The outcome of the crunch summit of the full cabinet at Chequers to finally agree the Brexit white paper may not be known until late in the evening. Following are several possible outcomes that could be served up after the working dinner.
May faces down her rebel ministers
The mood in No 10 was bullish on Friday morning and ministers were warned that should they resign, “their spots will be taken by a talented new generation of MPs who will sweep them away”.
The Brexit purists in the cabinet are firmly in the minority – about six out of 25 – with the prime minister appearing to have cooled off some pro-leave ministers, including Liam Fox.
Behind her, May has not just the soft Brexiters, such as Philip Hammond and Greg Clark, but also key loyalists, such as Karen Bradley, David Lidington, Damian Hinds and James Brokenshire.
If the born-again Brexiters in the mix, such as Sajid Javid or Gavin Williamson, decide to back the prime minister, and she has the determination to see the plan through, she may have enough leverage. “No 10 seem determined to double down,” one pessimistic Brexiter said.
Brexiters put on the brakes
The group of Brexit-supporting ministers who met overnight, many being veterans of the Vote Leave campaign, will put forward their own plan at Chequers on Friday, including arguments for a Canada-style free trade deal. Red lines are agreed, including on free movement or any obligation to heed the rulings of the European court of justice.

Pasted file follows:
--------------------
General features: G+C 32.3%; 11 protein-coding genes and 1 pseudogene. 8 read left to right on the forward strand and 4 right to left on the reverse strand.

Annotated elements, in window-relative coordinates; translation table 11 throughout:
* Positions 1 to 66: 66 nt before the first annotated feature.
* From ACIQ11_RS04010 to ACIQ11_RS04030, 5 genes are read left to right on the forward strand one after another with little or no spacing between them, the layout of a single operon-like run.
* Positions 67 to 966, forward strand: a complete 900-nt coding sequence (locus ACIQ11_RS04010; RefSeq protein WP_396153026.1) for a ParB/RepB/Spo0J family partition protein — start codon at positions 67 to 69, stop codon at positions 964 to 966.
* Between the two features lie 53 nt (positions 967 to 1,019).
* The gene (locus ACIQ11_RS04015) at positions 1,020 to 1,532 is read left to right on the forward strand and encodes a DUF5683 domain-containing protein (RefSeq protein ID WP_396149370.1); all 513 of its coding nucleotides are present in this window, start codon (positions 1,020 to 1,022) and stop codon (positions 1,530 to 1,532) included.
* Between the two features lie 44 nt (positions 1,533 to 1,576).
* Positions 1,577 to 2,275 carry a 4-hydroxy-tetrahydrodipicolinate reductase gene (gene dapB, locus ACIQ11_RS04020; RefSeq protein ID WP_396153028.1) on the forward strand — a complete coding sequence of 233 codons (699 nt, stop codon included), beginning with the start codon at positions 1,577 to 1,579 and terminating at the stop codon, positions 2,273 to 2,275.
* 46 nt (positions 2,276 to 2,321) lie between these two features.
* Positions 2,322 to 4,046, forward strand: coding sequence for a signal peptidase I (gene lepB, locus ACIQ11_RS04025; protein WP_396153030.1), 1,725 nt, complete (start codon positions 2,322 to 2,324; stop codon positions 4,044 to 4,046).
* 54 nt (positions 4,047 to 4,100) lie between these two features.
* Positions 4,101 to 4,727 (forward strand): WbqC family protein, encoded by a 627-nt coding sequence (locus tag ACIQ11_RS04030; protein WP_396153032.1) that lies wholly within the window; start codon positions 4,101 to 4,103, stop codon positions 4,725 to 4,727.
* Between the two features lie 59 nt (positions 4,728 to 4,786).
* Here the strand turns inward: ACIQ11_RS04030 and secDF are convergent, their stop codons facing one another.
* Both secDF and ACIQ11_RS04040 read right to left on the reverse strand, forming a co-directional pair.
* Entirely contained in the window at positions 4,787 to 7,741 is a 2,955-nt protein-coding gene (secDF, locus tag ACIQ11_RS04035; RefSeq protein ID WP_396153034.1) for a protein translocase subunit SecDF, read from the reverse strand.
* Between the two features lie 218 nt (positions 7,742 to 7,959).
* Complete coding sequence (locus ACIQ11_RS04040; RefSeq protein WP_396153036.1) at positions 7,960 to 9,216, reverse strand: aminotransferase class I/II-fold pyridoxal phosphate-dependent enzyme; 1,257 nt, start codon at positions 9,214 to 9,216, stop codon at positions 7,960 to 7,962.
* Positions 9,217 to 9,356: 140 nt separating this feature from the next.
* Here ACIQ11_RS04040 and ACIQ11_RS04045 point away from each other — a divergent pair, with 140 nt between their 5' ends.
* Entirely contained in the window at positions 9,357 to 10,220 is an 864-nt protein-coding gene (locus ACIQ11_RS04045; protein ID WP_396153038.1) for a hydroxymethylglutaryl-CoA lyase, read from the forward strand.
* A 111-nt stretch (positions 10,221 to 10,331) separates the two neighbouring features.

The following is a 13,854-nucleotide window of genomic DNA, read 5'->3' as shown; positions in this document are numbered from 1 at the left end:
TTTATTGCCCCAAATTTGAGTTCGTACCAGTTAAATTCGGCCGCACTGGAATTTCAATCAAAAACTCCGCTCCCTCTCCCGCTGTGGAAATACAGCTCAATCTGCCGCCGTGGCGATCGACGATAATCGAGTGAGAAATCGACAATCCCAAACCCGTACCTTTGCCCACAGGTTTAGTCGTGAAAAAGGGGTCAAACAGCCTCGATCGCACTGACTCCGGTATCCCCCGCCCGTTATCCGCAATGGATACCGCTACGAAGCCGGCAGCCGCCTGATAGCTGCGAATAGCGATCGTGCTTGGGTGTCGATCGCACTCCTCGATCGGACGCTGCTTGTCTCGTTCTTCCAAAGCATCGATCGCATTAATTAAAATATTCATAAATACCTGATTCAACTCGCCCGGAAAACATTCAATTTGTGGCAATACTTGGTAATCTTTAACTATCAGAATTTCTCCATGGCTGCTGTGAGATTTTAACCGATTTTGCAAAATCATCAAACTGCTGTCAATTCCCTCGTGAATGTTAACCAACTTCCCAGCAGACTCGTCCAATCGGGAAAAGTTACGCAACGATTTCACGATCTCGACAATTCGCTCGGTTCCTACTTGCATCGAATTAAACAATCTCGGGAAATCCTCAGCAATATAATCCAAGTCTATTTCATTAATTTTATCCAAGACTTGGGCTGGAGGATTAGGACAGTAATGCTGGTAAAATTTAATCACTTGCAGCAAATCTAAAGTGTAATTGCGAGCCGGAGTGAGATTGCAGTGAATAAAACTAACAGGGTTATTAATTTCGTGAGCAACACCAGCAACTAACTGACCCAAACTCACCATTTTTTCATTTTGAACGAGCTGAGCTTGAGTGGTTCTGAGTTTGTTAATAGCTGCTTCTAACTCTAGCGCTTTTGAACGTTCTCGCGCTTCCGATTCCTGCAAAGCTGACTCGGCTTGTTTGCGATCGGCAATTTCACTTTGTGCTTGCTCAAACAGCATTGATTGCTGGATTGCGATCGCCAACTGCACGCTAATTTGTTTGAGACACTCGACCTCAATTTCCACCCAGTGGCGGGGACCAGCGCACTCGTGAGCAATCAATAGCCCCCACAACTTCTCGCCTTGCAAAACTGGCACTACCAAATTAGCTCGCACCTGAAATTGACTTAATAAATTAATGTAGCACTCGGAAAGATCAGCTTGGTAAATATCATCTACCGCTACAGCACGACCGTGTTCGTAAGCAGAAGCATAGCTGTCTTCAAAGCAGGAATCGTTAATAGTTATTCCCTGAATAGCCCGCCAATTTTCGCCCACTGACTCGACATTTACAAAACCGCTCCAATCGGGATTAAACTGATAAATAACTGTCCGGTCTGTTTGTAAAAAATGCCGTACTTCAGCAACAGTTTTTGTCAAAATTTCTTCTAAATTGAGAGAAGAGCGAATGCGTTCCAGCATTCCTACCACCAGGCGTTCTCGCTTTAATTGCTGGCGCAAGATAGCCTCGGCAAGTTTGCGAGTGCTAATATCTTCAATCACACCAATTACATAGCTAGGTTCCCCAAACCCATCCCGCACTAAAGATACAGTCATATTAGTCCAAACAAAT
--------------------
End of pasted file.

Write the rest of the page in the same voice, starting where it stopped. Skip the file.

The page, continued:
The cohort who met at the Foreign Office are among the most powerful around the cabinet table – – Boris Johnson, David Davis, Michael Gove, Liam Fox, Andrea Leadsom, Penny Mordaunt and Esther McVey – and have significant support from leave-backing MPs in parliament.
Much will depend on the eventual position of Gove, the environment secretary, whose public assurances that food standards will not be lowered is at the heart of one of the key difficulties in signing a US trade deal.
Civil servants are on standby to write redrafts of the white paper as ministers come to an agreement. Key to the cabinet’s survival is allowing both sides to save face.
Therefore it is likely that the final version will mean changing some wording to appease worried ministers.
Key phrases have leaked from paperwork presented to ministers, including that the UK should “maintain a common rulebook” with the European Union on food and farming standards, and that restrictions on agriculture would be “a barrier” to a trade deal, so those selectively briefed phrases may be the ones to watch for.
Cabinet walkouts are unlikely but theoretically possible. Despite some light-hearted briefing that fleeing ex-ministers would have to catch a cab home after losing their ministerial car, No 10 has publicly insisted this will not happen. Of all the ministers who could pull the plug, Johnson and Davis have been the most critical, but sources insist they are not yet on the brink.